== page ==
So access to clean water is vital — and an urgent and growing problem. The United Nations estimates that more than 10 percent of the world’s population lacks a regular supply of usable water, and more than a third — 2.5 billion people — do not have basic sanitation. And while the problem of access tends to be most severe in regions that are poor and arid, it is not limited to those places.
Just ask residents in Flint, Mich., who have contended this past year with municipal water tainted with lead and other pollutants. Or check in with the farmers and families struggling with the effects of long-term drought throughout the North American West.
Where access fails, conflict will follow. A voluminous literature has chronicled the “water wars” in South Asia, the Middle East, sub-Saharan Africa and nearly every other region across the globe. The language of “war” here is not always metaphorical: Actual violence has been a fixture of disputes over the distribution of water.
As human populations grow and move, those conflicts are likely to intensify, especially where surface water and aquifers stretch across political borders. It’s easy to imagine a future in which water — not oil or minerals, not religion or ethnicity — is the key trigger for our most dangerous regional and transnational clashes.
Do Christians have anything to say about water?
We could choose to respond to these challenges with the cold perspective of survival of the fittest — or perhaps survival of the luckiest. But of course, Christians do not see the universe in those terms. For Christians, access to water ought not be about the arbitrariness of birth and geography or the vagaries of power. It is a matter of justice, and our response is grounded in God’s call to seek shalom, in this case by addressing the access problems and inevitable conflicts that arise when a good is both basic and unevenly distributed.
But let’s say we agree that Christians ought to think about access to clean water in terms of justice. What does that suggest about the role of government in addressing access problems? What is an appropriate Christian response to the distribution of water as a matter of public justice?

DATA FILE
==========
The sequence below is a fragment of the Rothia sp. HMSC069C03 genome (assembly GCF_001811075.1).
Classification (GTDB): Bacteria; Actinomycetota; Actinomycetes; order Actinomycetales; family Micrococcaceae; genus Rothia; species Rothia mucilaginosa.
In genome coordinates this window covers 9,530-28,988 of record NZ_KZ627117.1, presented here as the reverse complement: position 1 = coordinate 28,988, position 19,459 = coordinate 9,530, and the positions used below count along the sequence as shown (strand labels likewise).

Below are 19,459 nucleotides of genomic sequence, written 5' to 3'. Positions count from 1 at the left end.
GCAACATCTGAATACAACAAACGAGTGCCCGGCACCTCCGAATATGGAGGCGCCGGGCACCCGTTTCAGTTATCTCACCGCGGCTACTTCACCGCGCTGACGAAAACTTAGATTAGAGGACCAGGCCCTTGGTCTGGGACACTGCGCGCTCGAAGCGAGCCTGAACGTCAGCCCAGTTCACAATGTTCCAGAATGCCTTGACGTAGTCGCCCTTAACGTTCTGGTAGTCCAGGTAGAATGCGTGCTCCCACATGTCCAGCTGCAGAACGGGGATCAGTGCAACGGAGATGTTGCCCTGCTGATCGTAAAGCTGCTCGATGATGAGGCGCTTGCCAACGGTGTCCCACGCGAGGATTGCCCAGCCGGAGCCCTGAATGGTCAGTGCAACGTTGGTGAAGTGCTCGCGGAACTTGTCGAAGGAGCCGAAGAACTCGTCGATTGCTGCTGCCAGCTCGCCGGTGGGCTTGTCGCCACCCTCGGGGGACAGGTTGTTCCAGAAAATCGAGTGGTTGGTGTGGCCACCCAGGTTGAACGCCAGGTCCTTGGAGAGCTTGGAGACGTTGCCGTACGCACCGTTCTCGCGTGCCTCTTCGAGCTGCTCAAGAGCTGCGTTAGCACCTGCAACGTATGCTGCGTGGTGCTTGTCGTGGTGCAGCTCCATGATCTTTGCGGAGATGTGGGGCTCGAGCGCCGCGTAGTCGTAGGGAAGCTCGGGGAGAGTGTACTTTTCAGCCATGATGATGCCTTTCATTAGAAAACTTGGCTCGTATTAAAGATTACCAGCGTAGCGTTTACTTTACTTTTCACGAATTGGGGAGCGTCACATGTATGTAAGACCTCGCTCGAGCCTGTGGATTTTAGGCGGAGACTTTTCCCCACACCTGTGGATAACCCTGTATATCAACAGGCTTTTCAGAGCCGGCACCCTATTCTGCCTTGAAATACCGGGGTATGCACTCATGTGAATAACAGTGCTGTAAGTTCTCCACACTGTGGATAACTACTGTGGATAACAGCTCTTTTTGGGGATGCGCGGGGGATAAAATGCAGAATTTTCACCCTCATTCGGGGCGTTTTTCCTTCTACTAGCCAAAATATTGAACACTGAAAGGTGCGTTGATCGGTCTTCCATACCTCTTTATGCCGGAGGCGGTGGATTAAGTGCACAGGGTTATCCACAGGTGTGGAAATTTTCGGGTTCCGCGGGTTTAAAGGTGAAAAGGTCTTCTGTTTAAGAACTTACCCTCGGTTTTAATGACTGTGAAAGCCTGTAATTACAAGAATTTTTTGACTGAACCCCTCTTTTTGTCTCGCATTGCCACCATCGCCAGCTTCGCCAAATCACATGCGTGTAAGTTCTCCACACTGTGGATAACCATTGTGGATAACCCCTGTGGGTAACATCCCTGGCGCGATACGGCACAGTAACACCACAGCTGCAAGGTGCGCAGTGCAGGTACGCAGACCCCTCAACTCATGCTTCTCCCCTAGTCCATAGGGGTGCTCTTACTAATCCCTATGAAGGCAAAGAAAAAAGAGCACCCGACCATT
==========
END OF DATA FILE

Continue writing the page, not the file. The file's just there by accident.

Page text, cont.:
And here we encounter a puzzling silence, especially among Christians of a Protestant persuasion. Christians have given considerable attention to policy responses to a host of ostensibly public goods, but evangelical and mainline Christians in North America have given relatively little careful thought to water as a good. This has serious implications for public policy and planning.
Consider the typical thought leaders. Christian think tanks rarely discuss water policy or politics. Some Christian scholars reference water as part of more general Christian perspectives on sustainability and the environment, but these allusions are usually in passing and without special attention to distinctive issues of water policy. Pope Francis, for example, devotes a brief passage to water in his creation-care encyclical “Laudato si,” even asserting that clean drinking water is a universal right. But he does not develop an argument for a political or legal response nor does he weigh competing values.
This neglect of the politics of water is not a contemporary blind spot. When historians trace the evolution of water law and politics, they rightly give attention to Islamic and Jewish traditions, which grew out of conflicts in the arid regions of today’s Middle East. But they find no equally distinctive Christian thinking about global water law.
It is a missed opportunity, because Christians do have something to say. To assert that water is “basic” is just the beginning of a debate that centers on a host of questions — questions about how we ought to understand the value and allocation of water.
Should we craft water policy that privileges human consumption and sanitation? Irrigation for agriculture? Industrial use? Recreation and aesthetic enjoyment? If we can agree on these questions of value, how then should policy address inequities in the spatial distribution of water (its scarcity in some places and abundance in others)? How should it address the temporal distribution of water (how its use now has implications for use by later generations)? Or should policy settle these questions at all? Couldn’t the market do a better job?
It’s not difficult to see where Christian voices could fit in the debates over these questions. Christian thinkers have a long history of articulating visions of public justice and the authority of the state vis-à-vis the market and civil society.